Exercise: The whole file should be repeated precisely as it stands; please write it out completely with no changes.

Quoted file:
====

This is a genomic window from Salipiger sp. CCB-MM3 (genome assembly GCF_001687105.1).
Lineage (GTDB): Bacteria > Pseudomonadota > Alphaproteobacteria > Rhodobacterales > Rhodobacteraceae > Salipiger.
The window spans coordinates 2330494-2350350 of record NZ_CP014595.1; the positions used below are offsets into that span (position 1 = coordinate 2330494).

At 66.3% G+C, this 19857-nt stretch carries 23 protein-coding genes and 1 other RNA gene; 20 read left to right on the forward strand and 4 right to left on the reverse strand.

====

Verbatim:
This is a genomic window from Salipiger sp. CCB-MM3 (genome assembly GCF_001687105.1).
Lineage (GTDB): Bacteria > Pseudomonadota > Alphaproteobacteria > Rhodobacterales > Rhodobacteraceae > Salipiger.
The window spans coordinates 2330494-2350350 of record NZ_CP014595.1; the positions used below are offsets into that span (position 1 = coordinate 2330494).

At 66.3% G+C, this 19857-nt stretch carries 23 protein-coding genes and 1 other RNA gene; 20 read left to right on the forward strand and 4 right to left on the reverse strand.